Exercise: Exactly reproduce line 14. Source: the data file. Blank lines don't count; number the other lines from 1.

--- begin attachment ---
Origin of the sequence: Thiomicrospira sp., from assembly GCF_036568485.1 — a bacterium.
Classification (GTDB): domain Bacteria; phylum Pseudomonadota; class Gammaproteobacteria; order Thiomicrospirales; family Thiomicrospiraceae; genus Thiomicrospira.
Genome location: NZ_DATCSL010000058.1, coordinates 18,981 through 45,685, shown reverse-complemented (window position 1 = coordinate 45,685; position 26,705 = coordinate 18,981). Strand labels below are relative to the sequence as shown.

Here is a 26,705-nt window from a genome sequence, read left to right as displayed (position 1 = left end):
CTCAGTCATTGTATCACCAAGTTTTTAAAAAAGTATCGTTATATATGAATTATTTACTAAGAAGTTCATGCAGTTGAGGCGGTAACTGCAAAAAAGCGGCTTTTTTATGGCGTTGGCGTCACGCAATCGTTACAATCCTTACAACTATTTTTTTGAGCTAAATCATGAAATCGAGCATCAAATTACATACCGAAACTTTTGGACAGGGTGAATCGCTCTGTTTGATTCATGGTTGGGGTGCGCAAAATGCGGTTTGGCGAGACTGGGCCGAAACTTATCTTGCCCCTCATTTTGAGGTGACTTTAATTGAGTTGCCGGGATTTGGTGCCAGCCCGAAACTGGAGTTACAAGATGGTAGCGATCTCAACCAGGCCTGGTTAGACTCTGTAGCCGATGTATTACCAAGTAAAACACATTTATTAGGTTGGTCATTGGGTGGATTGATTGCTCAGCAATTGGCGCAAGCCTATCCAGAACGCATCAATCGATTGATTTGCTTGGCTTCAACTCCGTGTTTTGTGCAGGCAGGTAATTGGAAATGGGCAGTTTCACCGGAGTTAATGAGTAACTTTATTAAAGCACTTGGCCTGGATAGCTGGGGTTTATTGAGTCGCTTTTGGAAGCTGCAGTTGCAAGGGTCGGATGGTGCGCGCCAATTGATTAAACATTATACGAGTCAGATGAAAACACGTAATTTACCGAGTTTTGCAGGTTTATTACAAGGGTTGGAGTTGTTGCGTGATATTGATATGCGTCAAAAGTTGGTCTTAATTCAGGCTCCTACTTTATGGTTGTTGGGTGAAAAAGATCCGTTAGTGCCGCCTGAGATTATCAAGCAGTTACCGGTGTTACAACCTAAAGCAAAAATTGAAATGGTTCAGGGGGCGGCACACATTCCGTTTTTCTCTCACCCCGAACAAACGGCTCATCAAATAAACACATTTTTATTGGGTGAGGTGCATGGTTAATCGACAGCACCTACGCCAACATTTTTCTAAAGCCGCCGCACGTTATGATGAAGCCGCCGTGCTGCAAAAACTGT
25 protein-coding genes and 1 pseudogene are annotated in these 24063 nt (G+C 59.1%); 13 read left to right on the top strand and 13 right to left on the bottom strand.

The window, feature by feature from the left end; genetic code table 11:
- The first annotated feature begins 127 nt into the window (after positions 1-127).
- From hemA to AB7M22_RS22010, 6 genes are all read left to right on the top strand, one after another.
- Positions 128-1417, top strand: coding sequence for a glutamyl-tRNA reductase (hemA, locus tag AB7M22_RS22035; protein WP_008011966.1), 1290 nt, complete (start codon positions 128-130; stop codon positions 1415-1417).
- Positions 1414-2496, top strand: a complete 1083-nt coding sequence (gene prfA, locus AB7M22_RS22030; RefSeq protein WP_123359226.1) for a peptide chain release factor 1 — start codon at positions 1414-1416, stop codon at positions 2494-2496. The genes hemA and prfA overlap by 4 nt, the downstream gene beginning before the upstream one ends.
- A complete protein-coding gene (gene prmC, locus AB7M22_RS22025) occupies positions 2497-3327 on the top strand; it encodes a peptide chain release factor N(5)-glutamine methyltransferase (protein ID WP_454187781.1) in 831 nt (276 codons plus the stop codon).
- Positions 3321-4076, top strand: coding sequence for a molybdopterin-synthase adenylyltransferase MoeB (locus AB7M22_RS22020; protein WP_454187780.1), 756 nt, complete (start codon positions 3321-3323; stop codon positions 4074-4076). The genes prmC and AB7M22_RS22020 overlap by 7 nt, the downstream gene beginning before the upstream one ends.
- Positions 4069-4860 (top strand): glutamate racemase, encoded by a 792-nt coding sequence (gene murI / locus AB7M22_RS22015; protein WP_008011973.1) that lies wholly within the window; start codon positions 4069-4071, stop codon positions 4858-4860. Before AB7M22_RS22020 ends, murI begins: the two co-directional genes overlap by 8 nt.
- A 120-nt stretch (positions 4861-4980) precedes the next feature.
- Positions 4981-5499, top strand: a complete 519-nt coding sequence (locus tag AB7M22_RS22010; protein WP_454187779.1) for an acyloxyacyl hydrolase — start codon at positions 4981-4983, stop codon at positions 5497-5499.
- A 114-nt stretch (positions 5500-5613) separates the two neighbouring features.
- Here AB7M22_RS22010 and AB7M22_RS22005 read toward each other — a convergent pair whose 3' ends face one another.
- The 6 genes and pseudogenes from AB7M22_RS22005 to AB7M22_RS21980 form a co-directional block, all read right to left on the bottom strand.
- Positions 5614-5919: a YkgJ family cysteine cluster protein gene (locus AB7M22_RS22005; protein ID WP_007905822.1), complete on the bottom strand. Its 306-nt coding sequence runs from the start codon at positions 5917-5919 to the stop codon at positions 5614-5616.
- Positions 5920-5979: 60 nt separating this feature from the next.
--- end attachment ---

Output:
- Positions 4069-4860 (top strand): glutamate racemase, encoded by a 792-nt coding sequence (gene murI / locus AB7M22_RS22015; protein WP_008011973.1) that lies wholly within the window; start codon positions 4069-4071, stop codon positions 4858-4860. Before AB7M22_RS22020 ends, murI begins: the two co-directional genes overlap by 8 nt.